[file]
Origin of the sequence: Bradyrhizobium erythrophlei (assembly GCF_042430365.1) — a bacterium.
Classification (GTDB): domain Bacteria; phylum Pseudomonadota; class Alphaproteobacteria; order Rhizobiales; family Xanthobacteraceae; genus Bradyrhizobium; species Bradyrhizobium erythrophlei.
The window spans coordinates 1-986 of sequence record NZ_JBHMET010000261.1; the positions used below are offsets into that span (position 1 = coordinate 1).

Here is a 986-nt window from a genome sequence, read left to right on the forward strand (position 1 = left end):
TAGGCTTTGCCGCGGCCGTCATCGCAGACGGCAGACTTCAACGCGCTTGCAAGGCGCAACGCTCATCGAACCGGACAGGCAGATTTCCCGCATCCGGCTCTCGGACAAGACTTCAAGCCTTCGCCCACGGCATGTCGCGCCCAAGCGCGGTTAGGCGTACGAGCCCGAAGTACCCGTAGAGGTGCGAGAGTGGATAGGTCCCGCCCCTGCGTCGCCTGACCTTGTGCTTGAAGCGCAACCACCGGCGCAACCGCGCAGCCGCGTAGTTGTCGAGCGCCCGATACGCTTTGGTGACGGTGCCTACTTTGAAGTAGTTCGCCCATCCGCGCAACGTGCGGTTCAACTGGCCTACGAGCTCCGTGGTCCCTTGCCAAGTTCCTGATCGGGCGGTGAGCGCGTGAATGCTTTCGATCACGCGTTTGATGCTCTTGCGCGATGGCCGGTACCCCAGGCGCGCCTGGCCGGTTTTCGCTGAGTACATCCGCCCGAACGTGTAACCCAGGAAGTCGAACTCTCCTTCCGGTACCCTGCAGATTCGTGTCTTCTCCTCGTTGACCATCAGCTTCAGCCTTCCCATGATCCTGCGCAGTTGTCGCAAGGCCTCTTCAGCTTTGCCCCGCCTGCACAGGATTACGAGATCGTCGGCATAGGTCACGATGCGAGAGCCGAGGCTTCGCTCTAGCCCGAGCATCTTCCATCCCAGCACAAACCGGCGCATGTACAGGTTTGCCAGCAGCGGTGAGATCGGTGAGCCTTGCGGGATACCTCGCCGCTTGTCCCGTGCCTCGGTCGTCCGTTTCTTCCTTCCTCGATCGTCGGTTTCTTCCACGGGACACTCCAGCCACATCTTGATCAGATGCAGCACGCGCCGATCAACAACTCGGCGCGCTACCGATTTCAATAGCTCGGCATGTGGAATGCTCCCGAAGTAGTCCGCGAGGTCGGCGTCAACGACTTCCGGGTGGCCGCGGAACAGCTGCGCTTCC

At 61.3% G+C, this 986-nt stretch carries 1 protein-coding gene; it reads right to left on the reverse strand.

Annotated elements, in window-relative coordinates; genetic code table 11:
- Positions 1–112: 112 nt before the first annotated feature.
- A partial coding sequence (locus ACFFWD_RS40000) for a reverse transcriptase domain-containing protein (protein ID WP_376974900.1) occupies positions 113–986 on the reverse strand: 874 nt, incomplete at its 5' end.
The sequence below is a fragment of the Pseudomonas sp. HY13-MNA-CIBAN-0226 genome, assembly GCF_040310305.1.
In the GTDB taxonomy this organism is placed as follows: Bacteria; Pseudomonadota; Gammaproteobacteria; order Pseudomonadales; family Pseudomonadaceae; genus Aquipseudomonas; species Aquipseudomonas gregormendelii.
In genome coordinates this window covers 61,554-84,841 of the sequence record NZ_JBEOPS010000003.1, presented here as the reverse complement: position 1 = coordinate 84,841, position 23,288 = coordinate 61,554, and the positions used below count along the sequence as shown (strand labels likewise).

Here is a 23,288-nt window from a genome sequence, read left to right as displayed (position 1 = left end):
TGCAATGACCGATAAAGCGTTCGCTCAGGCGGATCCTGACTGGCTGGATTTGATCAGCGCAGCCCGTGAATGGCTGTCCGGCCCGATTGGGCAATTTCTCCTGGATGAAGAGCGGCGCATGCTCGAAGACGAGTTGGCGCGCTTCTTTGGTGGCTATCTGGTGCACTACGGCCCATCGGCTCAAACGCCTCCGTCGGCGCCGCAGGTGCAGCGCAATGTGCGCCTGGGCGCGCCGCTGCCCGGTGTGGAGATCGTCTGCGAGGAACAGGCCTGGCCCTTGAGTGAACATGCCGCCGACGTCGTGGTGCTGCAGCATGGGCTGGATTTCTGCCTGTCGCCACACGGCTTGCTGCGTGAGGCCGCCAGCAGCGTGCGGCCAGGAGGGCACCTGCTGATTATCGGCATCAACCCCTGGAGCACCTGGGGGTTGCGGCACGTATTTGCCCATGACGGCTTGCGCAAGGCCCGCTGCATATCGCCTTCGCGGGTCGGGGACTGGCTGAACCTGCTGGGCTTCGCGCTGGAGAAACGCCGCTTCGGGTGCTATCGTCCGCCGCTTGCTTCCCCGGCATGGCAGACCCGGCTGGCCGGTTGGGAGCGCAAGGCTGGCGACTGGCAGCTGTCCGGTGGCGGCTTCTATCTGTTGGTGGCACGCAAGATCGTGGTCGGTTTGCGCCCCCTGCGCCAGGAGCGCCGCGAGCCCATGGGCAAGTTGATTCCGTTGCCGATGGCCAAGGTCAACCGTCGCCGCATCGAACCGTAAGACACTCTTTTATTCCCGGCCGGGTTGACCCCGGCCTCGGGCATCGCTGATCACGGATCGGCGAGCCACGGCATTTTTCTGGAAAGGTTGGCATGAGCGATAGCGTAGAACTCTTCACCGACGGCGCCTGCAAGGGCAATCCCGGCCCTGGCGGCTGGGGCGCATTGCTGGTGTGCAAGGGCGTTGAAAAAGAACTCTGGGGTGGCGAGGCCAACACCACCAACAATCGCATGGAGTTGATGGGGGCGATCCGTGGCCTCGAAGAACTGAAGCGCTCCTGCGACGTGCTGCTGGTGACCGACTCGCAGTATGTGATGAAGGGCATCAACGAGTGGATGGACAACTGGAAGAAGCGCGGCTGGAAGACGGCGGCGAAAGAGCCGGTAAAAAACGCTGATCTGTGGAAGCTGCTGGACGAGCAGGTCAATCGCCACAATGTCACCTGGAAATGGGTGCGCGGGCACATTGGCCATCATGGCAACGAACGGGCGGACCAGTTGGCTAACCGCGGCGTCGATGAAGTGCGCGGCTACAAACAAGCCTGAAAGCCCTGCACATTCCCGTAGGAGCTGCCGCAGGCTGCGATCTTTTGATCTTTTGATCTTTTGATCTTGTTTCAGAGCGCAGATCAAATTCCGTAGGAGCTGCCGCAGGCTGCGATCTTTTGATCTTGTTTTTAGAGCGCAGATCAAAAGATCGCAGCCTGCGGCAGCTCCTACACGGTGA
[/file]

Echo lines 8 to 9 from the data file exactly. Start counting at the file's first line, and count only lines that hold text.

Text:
- Positions 1–112: 112 nt before the first annotated feature.
- A partial coding sequence (locus ACFFWD_RS40000) for a reverse transcriptase domain-containing protein (protein ID WP_376974900.1) occupies positions 113–986 on the reverse strand: 874 nt, incomplete at its 5' end.